The System of Educational Evaluation in Chile
and the International Circulation of Scientific Knowledge, Justifications, and Instruments
In the elaboration and implementation of the evaluative device, the processes of international circulation of scientific social knowledge played a key role. Here, I analyze three moments: (1) The training of Chilean academics in the Teachers College, Columbia University, which occurs since the beginning of the twentieth century. I focus on Erika Grassau, who later, during the 1960s, was fundamental in creating the PAA (equivalent to SAT). (2) Already between 1968-1971, Chile joined the international evaluations of school education pioneered by the IEA. In this process, Erika Grassau constituted the main link with that organization. Later, the sociologist Cristián Cox, situated in the State, established new connections to institutionalize the international tests (PISA, TIMSS, and others) in the country. (3) After the neoliberal transformations in education implemented under Pinochet's dictatorship, democratic governments tried to regulate them through state intervention, in which accreditation processes occupied a central place. One of the carriers of ideas and justifications was the sociologist José Joaquín Brunner, with multiple international connections, who displayed an outstanding participation both in the State and in the public and academic spheres.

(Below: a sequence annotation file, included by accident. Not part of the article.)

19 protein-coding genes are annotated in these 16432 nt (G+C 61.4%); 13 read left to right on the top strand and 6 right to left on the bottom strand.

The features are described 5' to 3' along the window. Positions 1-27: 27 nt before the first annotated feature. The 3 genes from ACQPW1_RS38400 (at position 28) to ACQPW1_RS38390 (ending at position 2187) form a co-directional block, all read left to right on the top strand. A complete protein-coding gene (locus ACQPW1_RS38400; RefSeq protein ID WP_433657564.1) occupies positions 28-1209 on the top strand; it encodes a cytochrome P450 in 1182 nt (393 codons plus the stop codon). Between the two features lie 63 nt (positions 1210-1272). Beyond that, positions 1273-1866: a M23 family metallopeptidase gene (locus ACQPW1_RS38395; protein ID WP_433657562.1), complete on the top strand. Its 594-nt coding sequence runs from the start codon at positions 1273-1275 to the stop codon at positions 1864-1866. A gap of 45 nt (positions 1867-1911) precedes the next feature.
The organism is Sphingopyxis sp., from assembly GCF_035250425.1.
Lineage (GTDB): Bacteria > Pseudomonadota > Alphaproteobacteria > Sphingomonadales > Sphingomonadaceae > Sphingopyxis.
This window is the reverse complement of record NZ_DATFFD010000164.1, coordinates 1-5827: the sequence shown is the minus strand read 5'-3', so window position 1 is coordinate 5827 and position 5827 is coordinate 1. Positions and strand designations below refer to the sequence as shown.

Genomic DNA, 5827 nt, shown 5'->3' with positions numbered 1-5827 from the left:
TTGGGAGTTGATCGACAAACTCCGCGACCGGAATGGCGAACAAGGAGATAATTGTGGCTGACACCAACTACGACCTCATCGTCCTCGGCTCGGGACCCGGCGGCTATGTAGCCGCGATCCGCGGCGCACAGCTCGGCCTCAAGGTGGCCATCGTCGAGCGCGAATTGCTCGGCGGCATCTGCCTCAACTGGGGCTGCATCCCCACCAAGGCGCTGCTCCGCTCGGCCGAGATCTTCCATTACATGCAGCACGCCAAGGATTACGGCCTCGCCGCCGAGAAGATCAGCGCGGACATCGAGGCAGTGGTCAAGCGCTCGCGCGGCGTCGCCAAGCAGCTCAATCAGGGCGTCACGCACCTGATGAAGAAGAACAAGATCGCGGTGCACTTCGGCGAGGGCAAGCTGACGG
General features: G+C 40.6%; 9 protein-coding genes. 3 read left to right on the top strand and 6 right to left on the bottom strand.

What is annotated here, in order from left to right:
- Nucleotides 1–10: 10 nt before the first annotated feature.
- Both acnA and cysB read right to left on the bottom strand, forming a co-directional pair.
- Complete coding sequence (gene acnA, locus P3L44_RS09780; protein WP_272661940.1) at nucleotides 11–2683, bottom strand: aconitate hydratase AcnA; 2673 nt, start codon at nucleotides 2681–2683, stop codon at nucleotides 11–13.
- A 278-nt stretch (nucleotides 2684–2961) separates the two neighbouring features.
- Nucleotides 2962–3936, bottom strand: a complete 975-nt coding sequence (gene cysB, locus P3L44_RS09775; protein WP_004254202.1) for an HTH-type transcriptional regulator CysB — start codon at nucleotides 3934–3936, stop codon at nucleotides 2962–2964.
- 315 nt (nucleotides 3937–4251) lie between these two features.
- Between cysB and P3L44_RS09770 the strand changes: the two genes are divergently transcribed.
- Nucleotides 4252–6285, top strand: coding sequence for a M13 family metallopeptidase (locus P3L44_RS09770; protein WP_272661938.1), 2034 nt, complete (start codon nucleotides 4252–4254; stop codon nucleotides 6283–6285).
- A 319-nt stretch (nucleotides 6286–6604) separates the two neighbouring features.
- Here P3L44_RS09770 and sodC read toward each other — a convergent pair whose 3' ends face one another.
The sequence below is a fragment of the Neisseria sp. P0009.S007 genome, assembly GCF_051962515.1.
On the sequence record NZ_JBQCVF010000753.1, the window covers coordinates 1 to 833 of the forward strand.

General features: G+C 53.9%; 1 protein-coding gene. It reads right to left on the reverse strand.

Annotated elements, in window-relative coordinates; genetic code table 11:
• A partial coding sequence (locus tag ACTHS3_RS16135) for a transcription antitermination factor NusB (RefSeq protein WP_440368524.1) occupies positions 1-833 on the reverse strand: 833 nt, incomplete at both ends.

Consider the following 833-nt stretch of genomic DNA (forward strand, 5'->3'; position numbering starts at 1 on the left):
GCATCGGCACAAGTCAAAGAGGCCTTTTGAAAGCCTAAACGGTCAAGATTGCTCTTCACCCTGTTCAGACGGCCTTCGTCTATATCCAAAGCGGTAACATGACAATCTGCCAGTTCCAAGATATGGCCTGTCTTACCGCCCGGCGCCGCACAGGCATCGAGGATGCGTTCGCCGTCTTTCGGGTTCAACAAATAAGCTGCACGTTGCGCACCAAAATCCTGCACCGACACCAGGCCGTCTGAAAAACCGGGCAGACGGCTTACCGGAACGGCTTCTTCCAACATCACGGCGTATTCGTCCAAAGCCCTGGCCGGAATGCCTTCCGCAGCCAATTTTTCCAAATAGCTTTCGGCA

The analysis seeks to identify the international and institutional networks associated with the process of circulation of knowledge, materials, tools, and justifications as well as to analyze the processes of translation and national anchoring.